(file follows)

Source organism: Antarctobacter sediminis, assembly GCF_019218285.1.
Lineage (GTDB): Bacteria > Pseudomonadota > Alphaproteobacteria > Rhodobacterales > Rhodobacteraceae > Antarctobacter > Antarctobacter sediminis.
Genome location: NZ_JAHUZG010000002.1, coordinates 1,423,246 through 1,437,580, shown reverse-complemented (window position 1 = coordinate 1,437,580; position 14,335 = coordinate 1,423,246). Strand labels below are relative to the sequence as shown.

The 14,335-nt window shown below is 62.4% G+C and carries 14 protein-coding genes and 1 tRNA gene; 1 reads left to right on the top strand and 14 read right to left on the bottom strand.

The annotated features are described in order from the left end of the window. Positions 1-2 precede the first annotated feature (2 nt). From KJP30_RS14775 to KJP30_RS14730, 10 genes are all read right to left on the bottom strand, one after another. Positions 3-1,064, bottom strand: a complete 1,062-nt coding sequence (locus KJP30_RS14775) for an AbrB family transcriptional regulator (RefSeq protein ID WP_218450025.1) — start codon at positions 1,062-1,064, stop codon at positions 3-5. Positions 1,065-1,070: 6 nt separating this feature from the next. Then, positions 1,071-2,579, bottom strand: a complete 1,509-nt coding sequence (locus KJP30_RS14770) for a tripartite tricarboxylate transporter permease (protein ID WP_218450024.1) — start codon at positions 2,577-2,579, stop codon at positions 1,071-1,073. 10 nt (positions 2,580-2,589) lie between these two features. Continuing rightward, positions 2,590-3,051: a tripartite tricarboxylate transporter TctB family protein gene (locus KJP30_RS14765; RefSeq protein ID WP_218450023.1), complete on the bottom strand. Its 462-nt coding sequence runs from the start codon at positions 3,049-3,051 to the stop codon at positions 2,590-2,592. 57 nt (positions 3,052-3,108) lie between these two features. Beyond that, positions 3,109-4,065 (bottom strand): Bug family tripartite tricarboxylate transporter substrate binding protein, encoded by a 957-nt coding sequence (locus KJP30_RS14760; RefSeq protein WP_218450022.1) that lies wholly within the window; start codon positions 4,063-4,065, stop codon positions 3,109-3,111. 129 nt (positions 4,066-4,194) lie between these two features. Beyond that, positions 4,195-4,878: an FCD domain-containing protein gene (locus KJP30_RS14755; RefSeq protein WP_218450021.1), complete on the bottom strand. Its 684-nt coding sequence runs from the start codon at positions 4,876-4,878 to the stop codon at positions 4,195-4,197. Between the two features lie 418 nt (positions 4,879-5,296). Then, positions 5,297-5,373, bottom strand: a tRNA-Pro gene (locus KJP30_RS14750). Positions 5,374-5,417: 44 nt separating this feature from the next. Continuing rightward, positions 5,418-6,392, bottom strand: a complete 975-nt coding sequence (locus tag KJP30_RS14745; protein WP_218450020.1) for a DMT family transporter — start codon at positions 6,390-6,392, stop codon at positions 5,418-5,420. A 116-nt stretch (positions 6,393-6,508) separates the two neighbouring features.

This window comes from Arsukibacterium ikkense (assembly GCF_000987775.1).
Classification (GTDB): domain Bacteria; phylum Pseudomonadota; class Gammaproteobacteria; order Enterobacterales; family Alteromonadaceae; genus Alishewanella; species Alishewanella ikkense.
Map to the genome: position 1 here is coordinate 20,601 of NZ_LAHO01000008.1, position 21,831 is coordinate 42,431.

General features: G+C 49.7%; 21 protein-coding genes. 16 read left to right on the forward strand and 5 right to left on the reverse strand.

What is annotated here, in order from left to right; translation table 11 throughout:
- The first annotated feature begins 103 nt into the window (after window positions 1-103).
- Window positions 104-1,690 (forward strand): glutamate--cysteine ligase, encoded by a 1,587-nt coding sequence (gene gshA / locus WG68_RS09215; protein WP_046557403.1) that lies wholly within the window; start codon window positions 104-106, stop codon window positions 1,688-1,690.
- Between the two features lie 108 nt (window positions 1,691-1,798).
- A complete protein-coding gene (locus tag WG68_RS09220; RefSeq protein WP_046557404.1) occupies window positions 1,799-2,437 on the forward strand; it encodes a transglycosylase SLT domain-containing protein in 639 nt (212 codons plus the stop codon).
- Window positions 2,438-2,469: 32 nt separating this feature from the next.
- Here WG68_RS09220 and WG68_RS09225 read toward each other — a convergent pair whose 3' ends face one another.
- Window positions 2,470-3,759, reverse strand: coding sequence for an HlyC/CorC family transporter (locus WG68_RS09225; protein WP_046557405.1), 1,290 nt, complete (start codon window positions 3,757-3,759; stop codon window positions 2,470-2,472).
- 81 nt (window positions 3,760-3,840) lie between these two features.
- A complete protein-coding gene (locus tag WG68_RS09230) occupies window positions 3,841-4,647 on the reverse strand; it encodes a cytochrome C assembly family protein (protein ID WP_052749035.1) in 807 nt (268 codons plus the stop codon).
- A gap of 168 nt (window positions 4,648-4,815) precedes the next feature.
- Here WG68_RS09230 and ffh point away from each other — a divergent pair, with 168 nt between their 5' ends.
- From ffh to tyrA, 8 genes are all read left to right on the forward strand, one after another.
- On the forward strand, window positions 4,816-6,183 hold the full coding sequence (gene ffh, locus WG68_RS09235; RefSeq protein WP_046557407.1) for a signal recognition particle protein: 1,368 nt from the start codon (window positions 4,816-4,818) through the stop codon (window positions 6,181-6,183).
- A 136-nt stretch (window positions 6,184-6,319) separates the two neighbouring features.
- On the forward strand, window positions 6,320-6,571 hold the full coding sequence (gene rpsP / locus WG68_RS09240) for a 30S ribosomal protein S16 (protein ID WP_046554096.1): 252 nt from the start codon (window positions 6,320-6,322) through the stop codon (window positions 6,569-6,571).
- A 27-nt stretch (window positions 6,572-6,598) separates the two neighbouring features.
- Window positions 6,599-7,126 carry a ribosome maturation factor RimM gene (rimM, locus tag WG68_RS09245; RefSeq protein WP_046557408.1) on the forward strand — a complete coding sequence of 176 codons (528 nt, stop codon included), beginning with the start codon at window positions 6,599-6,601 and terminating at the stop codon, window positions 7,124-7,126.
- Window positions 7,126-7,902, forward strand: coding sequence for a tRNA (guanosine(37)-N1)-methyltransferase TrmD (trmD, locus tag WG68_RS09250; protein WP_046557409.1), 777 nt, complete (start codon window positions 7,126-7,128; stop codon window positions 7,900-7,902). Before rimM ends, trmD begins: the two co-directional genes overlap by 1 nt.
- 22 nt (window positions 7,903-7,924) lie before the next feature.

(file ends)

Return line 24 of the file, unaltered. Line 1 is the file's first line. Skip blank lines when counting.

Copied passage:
- A 136-nt stretch (window positions 6,184-6,319) separates the two neighbouring features.